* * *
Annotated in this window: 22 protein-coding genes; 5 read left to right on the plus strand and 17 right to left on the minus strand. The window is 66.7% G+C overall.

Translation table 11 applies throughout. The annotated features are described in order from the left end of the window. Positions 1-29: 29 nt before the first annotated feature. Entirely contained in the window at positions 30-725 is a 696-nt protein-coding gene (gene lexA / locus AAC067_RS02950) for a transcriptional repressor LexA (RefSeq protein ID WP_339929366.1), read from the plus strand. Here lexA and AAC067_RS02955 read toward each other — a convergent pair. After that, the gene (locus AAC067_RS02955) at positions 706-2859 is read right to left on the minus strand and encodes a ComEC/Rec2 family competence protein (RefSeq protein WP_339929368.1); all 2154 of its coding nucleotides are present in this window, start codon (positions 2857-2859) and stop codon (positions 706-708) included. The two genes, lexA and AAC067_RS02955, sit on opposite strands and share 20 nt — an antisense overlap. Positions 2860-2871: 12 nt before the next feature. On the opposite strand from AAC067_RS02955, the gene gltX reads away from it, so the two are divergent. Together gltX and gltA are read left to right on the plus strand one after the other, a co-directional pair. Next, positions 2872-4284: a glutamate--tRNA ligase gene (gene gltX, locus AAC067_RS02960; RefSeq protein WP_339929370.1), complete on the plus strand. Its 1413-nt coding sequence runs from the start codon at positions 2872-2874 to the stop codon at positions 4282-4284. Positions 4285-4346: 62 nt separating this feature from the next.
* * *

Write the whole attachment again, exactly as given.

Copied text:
Annotated in this window: 22 protein-coding genes; 5 read left to right on the plus strand and 17 right to left on the minus strand. The window is 66.7% G+C overall.

Translation table 11 applies throughout. The annotated features are described in order from the left end of the window. Positions 1-29: 29 nt before the first annotated feature. Entirely contained in the window at positions 30-725 is a 696-nt protein-coding gene (gene lexA / locus AAC067_RS02950) for a transcriptional repressor LexA (RefSeq protein ID WP_339929366.1), read from the plus strand. Here lexA and AAC067_RS02955 read toward each other — a convergent pair. After that, the gene (locus AAC067_RS02955) at positions 706-2859 is read right to left on the minus strand and encodes a ComEC/Rec2 family competence protein (RefSeq protein WP_339929368.1); all 2154 of its coding nucleotides are present in this window, start codon (positions 2857-2859) and stop codon (positions 706-708) included. The two genes, lexA and AAC067_RS02955, sit on opposite strands and share 20 nt — an antisense overlap. Positions 2860-2871: 12 nt before the next feature. On the opposite strand from AAC067_RS02955, the gene gltX reads away from it, so the two are divergent. Together gltX and gltA are read left to right on the plus strand one after the other, a co-directional pair. Next, positions 2872-4284: a glutamate--tRNA ligase gene (gene gltX, locus AAC067_RS02960; RefSeq protein WP_339929370.1), complete on the plus strand. Its 1413-nt coding sequence runs from the start codon at positions 2872-2874 to the stop codon at positions 4282-4284. Positions 4285-4346: 62 nt separating this feature from the next.